Writing a short story: part 7

The past few days I’ve given a post-writing review of what I did and how. Today I thought it might be more helpful to talk about my pre-writing process and how I get started.

The first thing I do is look at my outline, which in this case is pretty simple: a single sentence describing pinch 2 as “the posse attacks the necromancer in his lair, things go horribly wrong, and they get killed/captured.” With that in mind, I take stock of where the story is so far: I know who’s on the posse, I know who was kidnapped, and I know the necromancer’s capabilities. I also know what my complication is going to be that ruins the attack: Jacob, the wounded, overzealous brother, is going to come back at the wrong time. I like this because it will allow me to make the posse look competent: they can have the best plan in the world, a plan that would actually work if nothing went wrong, and then Jacob will ride in without knowing what’s going on, get himself in trouble, and the characters will have the choice of either following the plan and dooming Jacob, or ruining the plan and trying to rescue him.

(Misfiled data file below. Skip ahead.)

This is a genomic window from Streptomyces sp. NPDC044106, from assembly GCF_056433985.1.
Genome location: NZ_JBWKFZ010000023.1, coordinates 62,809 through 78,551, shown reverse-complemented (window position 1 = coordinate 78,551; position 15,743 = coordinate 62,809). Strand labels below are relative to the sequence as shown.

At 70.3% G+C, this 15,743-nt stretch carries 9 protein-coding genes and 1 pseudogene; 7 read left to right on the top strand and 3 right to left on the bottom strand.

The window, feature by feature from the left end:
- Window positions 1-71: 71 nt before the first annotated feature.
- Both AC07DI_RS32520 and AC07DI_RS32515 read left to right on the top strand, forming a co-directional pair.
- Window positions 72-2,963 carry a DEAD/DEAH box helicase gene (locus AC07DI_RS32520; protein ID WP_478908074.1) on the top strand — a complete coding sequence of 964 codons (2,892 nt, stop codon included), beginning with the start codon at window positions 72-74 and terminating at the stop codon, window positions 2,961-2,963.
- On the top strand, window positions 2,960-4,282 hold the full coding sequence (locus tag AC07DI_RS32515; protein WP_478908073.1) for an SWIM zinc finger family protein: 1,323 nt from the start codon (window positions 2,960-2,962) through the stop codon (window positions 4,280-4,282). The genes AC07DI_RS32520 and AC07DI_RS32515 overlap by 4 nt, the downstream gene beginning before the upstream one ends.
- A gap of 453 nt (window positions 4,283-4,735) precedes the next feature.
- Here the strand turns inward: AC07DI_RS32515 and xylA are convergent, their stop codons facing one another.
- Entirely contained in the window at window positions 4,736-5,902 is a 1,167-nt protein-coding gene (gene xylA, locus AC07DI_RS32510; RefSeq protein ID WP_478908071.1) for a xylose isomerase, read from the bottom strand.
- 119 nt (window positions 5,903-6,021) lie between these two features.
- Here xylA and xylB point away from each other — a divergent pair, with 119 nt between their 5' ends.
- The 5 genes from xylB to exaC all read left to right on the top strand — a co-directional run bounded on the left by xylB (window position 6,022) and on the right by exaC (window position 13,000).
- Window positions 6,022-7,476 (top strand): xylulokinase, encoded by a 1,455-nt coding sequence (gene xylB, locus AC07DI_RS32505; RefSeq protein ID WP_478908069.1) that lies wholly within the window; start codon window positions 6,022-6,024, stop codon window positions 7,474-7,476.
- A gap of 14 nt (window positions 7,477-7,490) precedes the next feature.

I also at this point take a look at any themes or character arcs I need to satisfy, and this scene doesn’t really have anything out of the ordinary. Silas will be heroic as he tries to rescue his brother (a big step forward, since I made his last combat fairly unheroic), but he hasn’t yet come to terms with his powers and thus will refuse to use them. That will probably end up being a reason that the posse fails, and Silas will realize in his emotional climax that he has a responsibility (Spider-man style) to step up and use his powers when he can.

So: what is the posse’s plan? There are six of them: Silas, his father, an old man named Brother Creedy, Jacob’s friend Benjamin (the brother of Jacob’s girlfriend), and two other fathers with kidnapped daughters: Brother Sutton and Brother McKillop. Brother Sutton, I should point out, has been one Silas’s most vocal opponents. I want at least one to die, and I want it to be sad, but I’ve already killed Silas’s mother and I don’t really want to kill anyone else in his family. After them, the meanest one to kill would be Brother Sutton, because his daughter has already lost her beau to the necromancer, and losing her father as well will be pretty terrible. It sounds cruel, but I don’t like killing people unless it means something, and killing Brother Sutton will give me the biggest bang for my buck. I don’t think I want to kill anyone else, but I could be persuaded if I get into the thick of things and see a really good opportunity.